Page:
April 4, 2011

Colonial Raspberry Tart Recipe from 1774

I went to work one day and there were 17 piglets by 2 mothers and another soon-to-be mother. That's a lot of pigs!










We made this recipe from Hannah Glasse that was absolutely delicious, and I don't even like raspberries. At the time tarts were cooked in individual tins, which make for pretty, rippled tart shells. (Authentic, tin tart molds can be bought at Deborah's Pantry.) If you don't have tart molds, a cupcake pan will work, but the tart shells won't look as fancy. You can also make one large tart using a pie pan. 
 
Hannah Glasse, Raspberry Tart from 1774

Ingredients for the Crust:

-1/2 lb (2 sticks) Butter
- 3 Cups Flour
- 1 Cup Sugar 

Instructions for the Crust:

Cream the Butter with a wooden spoon until smooth, add the Flour and Sugar slowly until it forms a stiff dough. Lightly flour your surface and your rolling pin, roll out the dough to about 1/4 of an inch. Measure your pans and cut the dough in circles about 1/2 an inch bigger than the diameter of your molds, (a cup works great for this.) Butter your molds and press your cut dough into them forming small bowls. Bake in a preheated oven at 325 degrees for 10 minutes or until golden brown. Remove from oven and let cool.  

 Ingredients for the Raspberry Preserve Filling:

- 1 lb Raspberries 
- 2 Cups Sugar
-  1 cup Water

Instructions for the Raspberry Preserve Filling

***You can save time buy using store bought jam or preserves but if you want to make the real thing, you will end up with a very sweet, but delicious preserve.***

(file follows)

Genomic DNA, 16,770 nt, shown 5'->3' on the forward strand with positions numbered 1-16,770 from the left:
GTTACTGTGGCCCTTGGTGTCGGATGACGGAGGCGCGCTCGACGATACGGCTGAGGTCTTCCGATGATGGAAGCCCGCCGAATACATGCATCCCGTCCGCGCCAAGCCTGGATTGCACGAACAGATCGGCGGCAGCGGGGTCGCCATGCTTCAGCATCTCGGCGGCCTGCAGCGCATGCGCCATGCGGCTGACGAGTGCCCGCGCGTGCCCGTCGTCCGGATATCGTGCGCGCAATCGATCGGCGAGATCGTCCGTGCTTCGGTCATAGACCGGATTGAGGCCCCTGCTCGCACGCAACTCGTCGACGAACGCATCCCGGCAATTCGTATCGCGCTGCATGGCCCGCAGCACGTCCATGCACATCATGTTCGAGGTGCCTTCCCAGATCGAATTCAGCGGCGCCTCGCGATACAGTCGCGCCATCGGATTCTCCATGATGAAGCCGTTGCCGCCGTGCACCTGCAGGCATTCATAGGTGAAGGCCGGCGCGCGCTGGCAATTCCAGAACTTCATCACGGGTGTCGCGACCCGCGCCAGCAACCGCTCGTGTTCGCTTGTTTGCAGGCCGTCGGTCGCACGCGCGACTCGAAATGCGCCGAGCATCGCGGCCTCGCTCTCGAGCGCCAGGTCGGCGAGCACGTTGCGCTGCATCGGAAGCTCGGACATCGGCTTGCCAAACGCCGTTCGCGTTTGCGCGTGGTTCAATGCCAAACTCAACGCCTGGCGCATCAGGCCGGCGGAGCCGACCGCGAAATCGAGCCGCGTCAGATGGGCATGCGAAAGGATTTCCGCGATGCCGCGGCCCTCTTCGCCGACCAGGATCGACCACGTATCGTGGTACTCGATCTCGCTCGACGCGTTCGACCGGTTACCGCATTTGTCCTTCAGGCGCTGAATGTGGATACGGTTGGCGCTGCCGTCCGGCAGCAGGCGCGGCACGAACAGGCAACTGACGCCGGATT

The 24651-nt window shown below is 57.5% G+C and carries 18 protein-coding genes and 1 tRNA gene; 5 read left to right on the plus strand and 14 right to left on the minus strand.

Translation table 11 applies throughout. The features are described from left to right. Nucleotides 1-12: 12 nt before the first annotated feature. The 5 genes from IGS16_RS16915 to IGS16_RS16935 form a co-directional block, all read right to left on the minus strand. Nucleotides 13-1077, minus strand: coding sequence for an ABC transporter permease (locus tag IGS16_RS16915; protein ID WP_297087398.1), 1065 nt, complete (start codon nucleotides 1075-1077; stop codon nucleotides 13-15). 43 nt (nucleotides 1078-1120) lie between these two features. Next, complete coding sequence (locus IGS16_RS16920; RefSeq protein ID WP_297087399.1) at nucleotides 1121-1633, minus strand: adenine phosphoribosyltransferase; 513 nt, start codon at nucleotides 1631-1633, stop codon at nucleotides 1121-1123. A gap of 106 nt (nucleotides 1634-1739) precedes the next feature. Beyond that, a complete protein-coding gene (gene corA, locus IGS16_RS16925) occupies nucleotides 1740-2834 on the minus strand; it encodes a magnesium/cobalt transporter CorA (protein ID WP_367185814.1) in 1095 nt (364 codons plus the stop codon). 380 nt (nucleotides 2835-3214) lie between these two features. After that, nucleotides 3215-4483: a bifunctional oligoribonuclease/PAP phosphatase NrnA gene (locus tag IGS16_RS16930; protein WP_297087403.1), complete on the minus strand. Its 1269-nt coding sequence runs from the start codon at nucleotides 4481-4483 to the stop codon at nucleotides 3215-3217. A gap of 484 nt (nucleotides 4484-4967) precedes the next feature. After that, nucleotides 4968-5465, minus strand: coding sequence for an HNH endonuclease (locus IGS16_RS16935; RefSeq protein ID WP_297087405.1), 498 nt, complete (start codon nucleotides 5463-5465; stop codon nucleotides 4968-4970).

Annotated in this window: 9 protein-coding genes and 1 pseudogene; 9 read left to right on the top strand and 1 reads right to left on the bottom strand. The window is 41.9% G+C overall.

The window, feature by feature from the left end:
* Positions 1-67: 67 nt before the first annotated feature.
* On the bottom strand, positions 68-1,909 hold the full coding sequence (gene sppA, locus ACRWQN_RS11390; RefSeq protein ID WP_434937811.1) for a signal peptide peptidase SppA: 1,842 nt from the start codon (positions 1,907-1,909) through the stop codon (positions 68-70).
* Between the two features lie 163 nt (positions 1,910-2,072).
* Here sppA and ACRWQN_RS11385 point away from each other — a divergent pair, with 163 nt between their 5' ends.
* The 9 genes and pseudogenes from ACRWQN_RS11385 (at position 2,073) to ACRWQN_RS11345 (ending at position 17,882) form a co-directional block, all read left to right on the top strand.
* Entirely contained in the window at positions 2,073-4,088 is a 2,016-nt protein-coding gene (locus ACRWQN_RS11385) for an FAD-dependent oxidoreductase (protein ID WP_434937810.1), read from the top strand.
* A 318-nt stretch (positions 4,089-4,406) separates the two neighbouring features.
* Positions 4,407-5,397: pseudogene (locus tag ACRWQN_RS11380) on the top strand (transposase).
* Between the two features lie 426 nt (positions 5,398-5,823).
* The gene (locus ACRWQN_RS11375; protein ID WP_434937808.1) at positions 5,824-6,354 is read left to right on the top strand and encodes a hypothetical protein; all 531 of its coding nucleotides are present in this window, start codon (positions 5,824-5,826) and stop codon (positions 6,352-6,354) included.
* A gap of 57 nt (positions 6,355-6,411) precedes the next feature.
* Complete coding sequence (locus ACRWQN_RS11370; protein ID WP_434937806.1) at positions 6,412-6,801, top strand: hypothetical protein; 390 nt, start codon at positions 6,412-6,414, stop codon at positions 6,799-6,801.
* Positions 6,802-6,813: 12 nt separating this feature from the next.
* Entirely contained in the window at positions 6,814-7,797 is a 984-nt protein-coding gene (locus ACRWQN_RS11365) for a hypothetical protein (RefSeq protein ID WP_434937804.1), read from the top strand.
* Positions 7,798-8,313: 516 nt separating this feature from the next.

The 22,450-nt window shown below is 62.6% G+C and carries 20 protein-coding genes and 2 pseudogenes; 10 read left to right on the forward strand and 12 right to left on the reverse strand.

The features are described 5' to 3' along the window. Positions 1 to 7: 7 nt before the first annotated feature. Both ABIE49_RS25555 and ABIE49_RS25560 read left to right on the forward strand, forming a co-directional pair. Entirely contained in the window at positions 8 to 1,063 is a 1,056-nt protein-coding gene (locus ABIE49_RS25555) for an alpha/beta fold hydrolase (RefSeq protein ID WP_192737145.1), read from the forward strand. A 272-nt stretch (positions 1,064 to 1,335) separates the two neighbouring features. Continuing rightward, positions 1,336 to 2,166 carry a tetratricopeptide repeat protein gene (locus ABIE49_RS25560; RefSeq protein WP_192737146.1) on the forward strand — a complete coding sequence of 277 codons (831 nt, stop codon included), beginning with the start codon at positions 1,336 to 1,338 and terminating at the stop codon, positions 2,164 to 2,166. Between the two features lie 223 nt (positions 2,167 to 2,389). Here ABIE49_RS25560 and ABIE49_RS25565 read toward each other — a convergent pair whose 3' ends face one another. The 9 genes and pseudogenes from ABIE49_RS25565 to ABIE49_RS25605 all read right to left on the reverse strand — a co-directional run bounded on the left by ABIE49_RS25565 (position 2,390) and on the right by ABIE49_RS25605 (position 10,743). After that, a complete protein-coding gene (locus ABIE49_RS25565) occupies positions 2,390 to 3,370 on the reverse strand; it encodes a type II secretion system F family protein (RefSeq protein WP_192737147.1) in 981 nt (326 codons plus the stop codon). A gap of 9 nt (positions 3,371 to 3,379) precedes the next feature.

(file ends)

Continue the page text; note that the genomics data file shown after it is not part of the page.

Rinse off the Raspberries. Add Raspberries to a medium sized sauce pan and stir in the Sugar and Water. Let the mixture boil, being careful not to squish any of the Raspberries. Once the sugar-water starts to thicken, remove the raspberries using a slotted spoon or sieve. Let the juice boil until it is about as thick as maple syrup. Add the Raspberries again, you may crush them up if you want a more jelly-like preserve or keep the raspberries whole. Be sure to stir the syrup constantly so that it does not burn.  

***Alternatively, apricot, cherry, plumb, apple or currant preserves could also be used for this recipe.***

Put a tablespoon of preserve into a cooked tart shell. You may eat them as is or bake for an additional 5 minutes. If you have extra crust dough, you can decorate the tops of the tarts and bake for 5 minutes. Use a sifter to sift sugar over the top and enjoy. 


The tarts were very good. We cheated and used store-bought jam but we have made this preserve recipe before and it was surprisingly good for such few ingredients. They disappeared before we could take a picture but next time we make them, I'll definitely put one on here.   

I've finally taken a photo, although it was taken about 4 days after I made them:



8 comments:

  1. When did you make these? I go back to work on Thursday.

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  2. They sound great. We have loads of cherries in the freezer. I think I know what to make with them now...

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  3. Jodi, we made them last weekend. I won't be "back" until school is out. :(

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  4. They were really good. We cooked some of them too long and they ended up tasting like raspberry flavored shortbread but they all disappeared quickly. I might make them at home to perfect the recipe.

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  5. The tarts sound wonderful! Thanks for sharing the recipe!

    Blessings,

    Kim

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  6. Stephanie,

    Just stopping by to tell you how much I enjoy your blog. I have nominated you for "The Lovely Blog Award". If you wish to pick up go to http://deb-adventuresingenealogy.blogspot.com/2011/04/thankful-thursday-one-lovely-blog-award.html

    Looking forward to learning every time I visit!

    Deb

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